Key Insights from their work with Small Companies
by Stefan Lindegaard
In this interview, Chris Ryu, Open Innovation Manager at LG shares insights and experiences on how LG innovate with small companies. You can find more information on LG´s open innovation efforts on their Collaborate and Innovate portal.
How well informed do you find small companies to be about open innovation?
From my experiences, they’re not informed with the term, “open innovation”, but I find that they understand and appreciate big companies’ open innovation initiatives. And for them, developing internally is not an option, so they must find right partners to work with to launch their product/solutions.
What have been your key learnings in working with small companies on open innovation projects?
A key learning is that unless a large majority of employees at your company understand and practice true open innovation, you need to have dedicated teams to drive open innovation activities, and coordinate collaborations between you and small companies.
Small companies don’t have the resources to find the right contact in big companies and as a result they often end up continuing to negotiate with people who have a closed innovation mindset.
What advice would you give small companies that want to innovate with big companies?
The most important thing is to find the right contact. You have to find the right people on both the working- and management-level.
People at big companies tend to get busy with other stuff, so you need to make sure to keep contacting and updating them about your current status and issues.
It takes a lot of resources, but when you try to solve issues, it is always better to meet in person. Often, exchanging emails send the wrong messages to people. This is especially true for non-native English speakers.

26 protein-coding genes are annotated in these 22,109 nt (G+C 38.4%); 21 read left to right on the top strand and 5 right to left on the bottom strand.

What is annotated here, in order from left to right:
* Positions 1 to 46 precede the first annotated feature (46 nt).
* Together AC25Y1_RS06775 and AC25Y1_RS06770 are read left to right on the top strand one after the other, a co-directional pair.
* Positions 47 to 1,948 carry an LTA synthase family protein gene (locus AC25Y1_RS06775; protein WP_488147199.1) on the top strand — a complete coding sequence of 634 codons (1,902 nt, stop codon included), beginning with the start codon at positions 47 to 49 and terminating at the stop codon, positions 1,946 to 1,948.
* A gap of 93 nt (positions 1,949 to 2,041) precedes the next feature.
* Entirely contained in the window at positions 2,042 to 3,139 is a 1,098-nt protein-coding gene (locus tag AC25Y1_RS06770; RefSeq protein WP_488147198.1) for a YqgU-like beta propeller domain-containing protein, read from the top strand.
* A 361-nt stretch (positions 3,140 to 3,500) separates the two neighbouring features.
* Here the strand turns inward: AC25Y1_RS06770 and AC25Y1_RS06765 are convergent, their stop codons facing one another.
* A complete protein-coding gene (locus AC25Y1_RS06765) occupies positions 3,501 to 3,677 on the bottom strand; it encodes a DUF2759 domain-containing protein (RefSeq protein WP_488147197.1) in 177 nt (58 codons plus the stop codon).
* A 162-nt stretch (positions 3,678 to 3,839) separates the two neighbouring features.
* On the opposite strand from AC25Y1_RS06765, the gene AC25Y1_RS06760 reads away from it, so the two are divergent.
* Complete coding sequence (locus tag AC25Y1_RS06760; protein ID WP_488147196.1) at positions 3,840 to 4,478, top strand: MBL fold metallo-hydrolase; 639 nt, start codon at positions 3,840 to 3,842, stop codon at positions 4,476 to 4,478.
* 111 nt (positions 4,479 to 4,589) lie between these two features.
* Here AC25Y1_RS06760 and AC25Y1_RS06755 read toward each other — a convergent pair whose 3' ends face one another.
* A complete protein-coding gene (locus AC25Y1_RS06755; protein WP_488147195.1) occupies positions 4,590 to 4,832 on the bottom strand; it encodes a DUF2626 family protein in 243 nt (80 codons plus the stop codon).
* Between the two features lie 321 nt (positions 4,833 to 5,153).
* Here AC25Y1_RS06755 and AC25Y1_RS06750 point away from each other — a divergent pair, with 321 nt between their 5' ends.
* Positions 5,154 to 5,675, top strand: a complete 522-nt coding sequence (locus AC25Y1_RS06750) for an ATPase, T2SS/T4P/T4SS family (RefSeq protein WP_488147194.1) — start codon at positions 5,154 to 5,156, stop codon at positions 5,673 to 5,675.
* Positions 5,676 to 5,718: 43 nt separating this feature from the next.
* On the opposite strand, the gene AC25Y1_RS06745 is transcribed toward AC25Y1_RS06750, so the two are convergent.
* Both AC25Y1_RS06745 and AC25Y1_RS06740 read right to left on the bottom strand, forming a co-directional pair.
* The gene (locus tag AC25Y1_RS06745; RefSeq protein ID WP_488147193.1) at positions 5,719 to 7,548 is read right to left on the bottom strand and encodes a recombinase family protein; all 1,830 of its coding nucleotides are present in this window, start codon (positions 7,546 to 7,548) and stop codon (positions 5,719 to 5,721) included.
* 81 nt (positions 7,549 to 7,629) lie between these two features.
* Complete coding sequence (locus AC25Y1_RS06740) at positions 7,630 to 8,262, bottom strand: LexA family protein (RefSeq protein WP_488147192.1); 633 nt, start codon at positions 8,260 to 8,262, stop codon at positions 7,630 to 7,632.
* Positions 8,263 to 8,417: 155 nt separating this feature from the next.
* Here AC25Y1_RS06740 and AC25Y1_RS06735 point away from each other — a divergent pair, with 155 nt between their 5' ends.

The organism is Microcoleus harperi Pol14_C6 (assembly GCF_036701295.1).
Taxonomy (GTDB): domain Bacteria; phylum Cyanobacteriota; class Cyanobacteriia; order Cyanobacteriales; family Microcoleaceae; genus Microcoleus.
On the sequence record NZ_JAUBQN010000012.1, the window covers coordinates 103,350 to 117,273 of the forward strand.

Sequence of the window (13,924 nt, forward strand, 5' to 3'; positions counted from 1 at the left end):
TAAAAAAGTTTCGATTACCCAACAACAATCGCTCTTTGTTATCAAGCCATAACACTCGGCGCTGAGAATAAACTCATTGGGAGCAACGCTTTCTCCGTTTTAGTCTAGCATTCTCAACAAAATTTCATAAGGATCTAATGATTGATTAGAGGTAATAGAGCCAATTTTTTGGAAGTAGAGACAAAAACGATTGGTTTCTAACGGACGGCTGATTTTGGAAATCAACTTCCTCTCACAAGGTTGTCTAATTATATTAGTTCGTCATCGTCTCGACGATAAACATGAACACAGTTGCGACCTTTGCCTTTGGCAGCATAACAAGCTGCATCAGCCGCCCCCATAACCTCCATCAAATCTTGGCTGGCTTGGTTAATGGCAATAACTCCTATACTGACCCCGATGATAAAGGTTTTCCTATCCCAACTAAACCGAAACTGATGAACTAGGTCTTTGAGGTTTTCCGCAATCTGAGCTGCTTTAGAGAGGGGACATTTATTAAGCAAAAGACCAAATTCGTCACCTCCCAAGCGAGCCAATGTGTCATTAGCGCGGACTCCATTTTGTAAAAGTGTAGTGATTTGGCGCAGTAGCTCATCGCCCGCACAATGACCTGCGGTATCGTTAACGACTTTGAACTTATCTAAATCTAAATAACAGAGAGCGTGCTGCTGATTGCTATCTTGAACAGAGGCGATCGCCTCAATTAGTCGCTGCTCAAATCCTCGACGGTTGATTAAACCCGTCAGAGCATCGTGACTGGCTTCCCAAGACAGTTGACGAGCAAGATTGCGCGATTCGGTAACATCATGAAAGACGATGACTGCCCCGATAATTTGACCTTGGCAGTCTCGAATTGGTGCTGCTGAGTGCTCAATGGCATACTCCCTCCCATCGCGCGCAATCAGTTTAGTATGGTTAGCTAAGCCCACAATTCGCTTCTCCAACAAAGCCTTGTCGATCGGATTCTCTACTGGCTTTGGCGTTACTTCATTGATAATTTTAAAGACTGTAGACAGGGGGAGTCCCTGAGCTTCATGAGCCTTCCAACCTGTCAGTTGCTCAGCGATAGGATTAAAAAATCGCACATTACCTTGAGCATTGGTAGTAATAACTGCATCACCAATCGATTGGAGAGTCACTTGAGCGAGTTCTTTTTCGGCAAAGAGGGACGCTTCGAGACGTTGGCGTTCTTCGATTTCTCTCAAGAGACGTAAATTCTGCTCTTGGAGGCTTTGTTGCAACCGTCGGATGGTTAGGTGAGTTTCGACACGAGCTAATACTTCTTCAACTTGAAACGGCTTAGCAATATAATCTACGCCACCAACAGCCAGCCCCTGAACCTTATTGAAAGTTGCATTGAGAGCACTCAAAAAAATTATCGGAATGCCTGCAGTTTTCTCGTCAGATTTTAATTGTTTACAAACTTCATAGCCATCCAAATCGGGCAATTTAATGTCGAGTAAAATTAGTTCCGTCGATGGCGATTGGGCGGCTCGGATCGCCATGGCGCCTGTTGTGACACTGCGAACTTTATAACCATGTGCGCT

It might also be a good idea to use local agency that understands culture and language if you’re introducing your technologies to overseas companies.
Often, people from many small companies who deal with big companies are not good at managing relationship between companies. These coordinators need to excel at building relationships, keeping constant communications, negotiations, culture, language, etc.
How can big companies improve their ways of innovating together with small companies?
The only way to improve is to have a strong commitment from the top managements and a strong open innovation team that drives the corporate culture.
What are the benefits of innovating with small companies?
Big companies cannot develop everything by themselves. Also big companies can’t specialize in many areas.
Are you capable of detecting early signs of danger / promise when you engage with small companies? If so, what are they?
I tend to be careful when they are very stubborn and thus hard to work with. I also pay attention when they have very poor presentation skills and when I cannot see the clear value in their technologies/services.
What are the key elements needed to create win-win situations?
You need very clear and frequent communication. This is extremely important and a face-to-face meeting always helps.
It is a good idea to have a mediator who can coordinate collaboration between big companies’ labs and small companies.
We need to remember that negotiation is not about “we win and you lose”, but about coming up with creative thinking to solve conflicts.
Small companies often have limited legal resources. What can they do to get better deals and protect their intellectual property?
They should sign an NDA if you have to discuss about confidential information and they should always thoroughly read the agreements even if they are under pressure from big companies to review faster.
Stefan Lindegaard is a speaker, network facilitator and strategic advisor who focus on the topics of open innovation, intrapreneurship and how to identify and develop the people who drive innovation